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Delegation Revalidation by DNS Resolvers
draft-ietf-dnsop-ns-revalidation-02

Document Type Active Internet-Draft (dnsop WG)
Authors Shumon Huque , Paul A. Vixie , Ralph Dolmans
Last updated 2022-03-07
Replaces draft-huque-dnsop-ns-revalidation
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draft-ietf-dnsop-ns-revalidation-02
Internet Engineering Task Force                                 S. Huque
Internet-Draft                                                Salesforce
Intended status: Standards Track                                P. Vixie
Expires: 8 September 2022                              Farsight Security
                                                              R. Dolmans
                                                              NLnet Labs
                                                            7 March 2022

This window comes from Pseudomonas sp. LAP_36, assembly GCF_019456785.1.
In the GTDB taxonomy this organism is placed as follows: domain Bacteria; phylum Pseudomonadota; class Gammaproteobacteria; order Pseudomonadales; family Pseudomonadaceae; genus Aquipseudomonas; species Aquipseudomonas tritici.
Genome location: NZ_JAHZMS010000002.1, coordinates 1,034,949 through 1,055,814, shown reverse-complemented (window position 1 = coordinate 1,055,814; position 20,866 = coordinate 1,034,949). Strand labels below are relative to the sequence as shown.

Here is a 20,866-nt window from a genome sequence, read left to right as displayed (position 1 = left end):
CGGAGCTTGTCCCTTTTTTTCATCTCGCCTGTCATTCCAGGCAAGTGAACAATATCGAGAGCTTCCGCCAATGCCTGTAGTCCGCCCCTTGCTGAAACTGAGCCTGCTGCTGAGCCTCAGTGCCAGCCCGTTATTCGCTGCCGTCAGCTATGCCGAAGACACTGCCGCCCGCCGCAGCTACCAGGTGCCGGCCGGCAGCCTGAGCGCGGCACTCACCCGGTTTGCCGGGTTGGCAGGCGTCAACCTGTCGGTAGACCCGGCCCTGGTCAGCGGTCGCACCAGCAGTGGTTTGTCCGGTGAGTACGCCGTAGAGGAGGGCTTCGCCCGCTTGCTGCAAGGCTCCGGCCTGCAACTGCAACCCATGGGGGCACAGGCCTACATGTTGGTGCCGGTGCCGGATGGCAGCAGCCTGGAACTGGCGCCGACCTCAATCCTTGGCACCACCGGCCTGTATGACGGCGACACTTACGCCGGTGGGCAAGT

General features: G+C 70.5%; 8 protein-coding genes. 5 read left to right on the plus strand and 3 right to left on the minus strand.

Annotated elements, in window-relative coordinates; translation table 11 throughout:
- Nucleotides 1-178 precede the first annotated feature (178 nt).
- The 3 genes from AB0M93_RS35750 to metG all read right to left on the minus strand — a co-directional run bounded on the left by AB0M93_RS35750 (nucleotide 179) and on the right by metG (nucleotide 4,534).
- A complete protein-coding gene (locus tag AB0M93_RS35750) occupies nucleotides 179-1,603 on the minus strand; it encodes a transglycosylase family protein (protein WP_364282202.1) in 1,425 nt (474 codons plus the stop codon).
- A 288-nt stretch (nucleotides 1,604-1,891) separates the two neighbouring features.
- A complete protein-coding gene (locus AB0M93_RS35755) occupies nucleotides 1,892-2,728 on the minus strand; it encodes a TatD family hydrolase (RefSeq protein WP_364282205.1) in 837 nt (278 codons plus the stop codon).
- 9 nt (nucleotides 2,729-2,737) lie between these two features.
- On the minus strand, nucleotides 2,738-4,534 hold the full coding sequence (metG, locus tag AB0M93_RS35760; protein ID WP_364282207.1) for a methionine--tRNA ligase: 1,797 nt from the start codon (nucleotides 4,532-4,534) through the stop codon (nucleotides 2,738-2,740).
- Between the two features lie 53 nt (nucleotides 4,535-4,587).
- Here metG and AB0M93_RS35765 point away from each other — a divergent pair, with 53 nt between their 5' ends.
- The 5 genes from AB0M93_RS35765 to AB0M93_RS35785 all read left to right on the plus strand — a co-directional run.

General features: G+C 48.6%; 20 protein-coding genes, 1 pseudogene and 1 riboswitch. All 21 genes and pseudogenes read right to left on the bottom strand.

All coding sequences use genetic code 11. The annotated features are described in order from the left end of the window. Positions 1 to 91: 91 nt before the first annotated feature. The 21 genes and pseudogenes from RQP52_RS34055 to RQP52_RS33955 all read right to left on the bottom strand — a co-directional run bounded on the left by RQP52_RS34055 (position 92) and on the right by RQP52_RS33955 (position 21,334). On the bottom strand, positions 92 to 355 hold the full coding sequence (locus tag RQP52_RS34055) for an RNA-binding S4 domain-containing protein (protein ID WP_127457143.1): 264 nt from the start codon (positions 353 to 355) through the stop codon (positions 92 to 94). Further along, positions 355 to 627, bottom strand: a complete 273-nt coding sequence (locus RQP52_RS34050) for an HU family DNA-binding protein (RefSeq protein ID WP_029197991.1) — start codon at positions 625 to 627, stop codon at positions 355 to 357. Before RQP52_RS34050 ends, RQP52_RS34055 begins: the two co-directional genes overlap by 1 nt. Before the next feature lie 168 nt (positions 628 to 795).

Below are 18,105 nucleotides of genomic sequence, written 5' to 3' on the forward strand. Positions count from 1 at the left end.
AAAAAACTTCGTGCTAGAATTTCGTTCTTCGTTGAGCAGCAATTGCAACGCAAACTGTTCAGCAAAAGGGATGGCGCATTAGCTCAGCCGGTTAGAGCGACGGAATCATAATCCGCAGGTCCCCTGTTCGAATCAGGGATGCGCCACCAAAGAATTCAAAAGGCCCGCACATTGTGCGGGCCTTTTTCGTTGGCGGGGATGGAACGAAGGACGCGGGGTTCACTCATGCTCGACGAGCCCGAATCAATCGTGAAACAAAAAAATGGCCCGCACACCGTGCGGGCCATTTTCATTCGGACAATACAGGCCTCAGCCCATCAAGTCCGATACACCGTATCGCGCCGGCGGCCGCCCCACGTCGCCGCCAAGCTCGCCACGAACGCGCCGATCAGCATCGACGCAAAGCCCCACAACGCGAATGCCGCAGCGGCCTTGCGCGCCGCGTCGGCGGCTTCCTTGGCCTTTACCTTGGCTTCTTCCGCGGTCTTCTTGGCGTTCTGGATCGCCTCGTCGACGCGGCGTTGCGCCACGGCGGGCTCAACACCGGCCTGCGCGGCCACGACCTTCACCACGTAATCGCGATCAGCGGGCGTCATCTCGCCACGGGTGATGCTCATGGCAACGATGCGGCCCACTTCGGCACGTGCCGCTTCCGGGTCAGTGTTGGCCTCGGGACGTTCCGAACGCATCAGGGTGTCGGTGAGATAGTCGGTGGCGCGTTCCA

Delegation Revalidation by DNS Resolvers
                  draft-ietf-dnsop-ns-revalidation-02

Abstract

   This document recommends improved DNS [RFC1034] [RFC1035] resolver
   behavior with respect to the processing of Name Server (NS) resource
   record sets (RRset) during iterative resolution.  When following a
   referral response from an authoritative server to a child zone, DNS
   resolvers should explicitly query the authoritative NS RRset at the
   apex of the child zone and cache this in preference to the NS RRset
   on the parent side of the zone cut.  Resolvers should also
   periodically revalidate the child delegation by re-quering the parent
   zone at the expiration of the TTL of the parent side NS RRset.

Status of This Memo

   This Internet-Draft is submitted in full conformance with the
   provisions of BCP 78 and BCP 79.

   Internet-Drafts are working documents of the Internet Engineering
   Task Force (IETF).  Note that other groups may also distribute
   working documents as Internet-Drafts.  The list of current Internet-
   Drafts is at https://datatracker.ietf.org/drafts/current/.

   Internet-Drafts are draft documents valid for a maximum of six months
   and may be updated, replaced, or obsoleted by other documents at any
   time.  It is inappropriate to use Internet-Drafts as reference
   material or to cite them other than as "work in progress."

   This Internet-Draft will expire on 8 September 2022.

Copyright Notice